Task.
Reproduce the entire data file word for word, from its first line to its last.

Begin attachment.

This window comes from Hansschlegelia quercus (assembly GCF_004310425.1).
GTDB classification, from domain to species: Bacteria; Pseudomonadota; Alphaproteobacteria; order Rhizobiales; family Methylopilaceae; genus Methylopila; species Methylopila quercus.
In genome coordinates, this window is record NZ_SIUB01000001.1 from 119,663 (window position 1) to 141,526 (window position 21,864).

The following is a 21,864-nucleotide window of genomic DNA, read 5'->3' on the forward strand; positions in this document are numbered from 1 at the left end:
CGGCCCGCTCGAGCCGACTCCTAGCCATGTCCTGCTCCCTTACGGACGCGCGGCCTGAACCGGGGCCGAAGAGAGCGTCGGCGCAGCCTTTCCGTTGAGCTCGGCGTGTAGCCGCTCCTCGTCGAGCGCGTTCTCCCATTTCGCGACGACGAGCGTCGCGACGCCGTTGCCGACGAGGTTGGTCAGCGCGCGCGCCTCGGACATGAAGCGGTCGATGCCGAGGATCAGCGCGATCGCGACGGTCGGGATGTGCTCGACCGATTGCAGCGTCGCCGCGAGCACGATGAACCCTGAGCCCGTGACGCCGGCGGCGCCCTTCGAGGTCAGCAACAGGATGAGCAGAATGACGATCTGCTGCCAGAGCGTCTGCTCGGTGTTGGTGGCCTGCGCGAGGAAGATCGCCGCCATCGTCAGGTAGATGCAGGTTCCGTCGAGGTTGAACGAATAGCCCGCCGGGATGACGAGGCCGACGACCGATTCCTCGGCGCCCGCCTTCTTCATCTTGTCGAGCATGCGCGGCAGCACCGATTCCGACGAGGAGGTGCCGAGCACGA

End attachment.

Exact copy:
This window comes from Hansschlegelia quercus (assembly GCF_004310425.1).
GTDB classification, from domain to species: Bacteria; Pseudomonadota; Alphaproteobacteria; order Rhizobiales; family Methylopilaceae; genus Methylopila; species Methylopila quercus.
In genome coordinates, this window is record NZ_SIUB01000001.1 from 119,663 (window position 1) to 141,526 (window position 21,864).

The following is a 21,864-nucleotide window of genomic DNA, read 5'->3' on the forward strand; positions in this document are numbered from 1 at the left end:
CGGCCCGCTCGAGCCGACTCCTAGCCATGTCCTGCTCCCTTACGGACGCGCGGCCTGAACCGGGGCCGAAGAGAGCGTCGGCGCAGCCTTTCCGTTGAGCTCGGCGTGTAGCCGCTCCTCGTCGAGCGCGTTCTCCCATTTCGCGACGACGAGCGTCGCGACGCCGTTGCCGACGAGGTTGGTCAGCGCGCGCGCCTCGGACATGAAGCGGTCGATGCCGAGGATCAGCGCGATCGCGACGGTCGGGATGTGCTCGACCGATTGCAGCGTCGCCGCGAGCACGATGAACCCTGAGCCCGTGACGCCGGCGGCGCCCTTCGAGGTCAGCAACAGGATGAGCAGAATGACGATCTGCTGCCAGAGCGTCTGCTCGGTGTTGGTGGCCTGCGCGAGGAAGATCGCCGCCATCGTCAGGTAGATGCAGGTTCCGTCGAGGTTGAACGAATAGCCCGCCGGGATGACGAGGCCGACGACCGATTCCTCGGCGCCCGCCTTCTTCATCTTGTCGAGCATGCGCGGCAGCACCGATTCCGACGAGGAGGTGCCGAGCACGA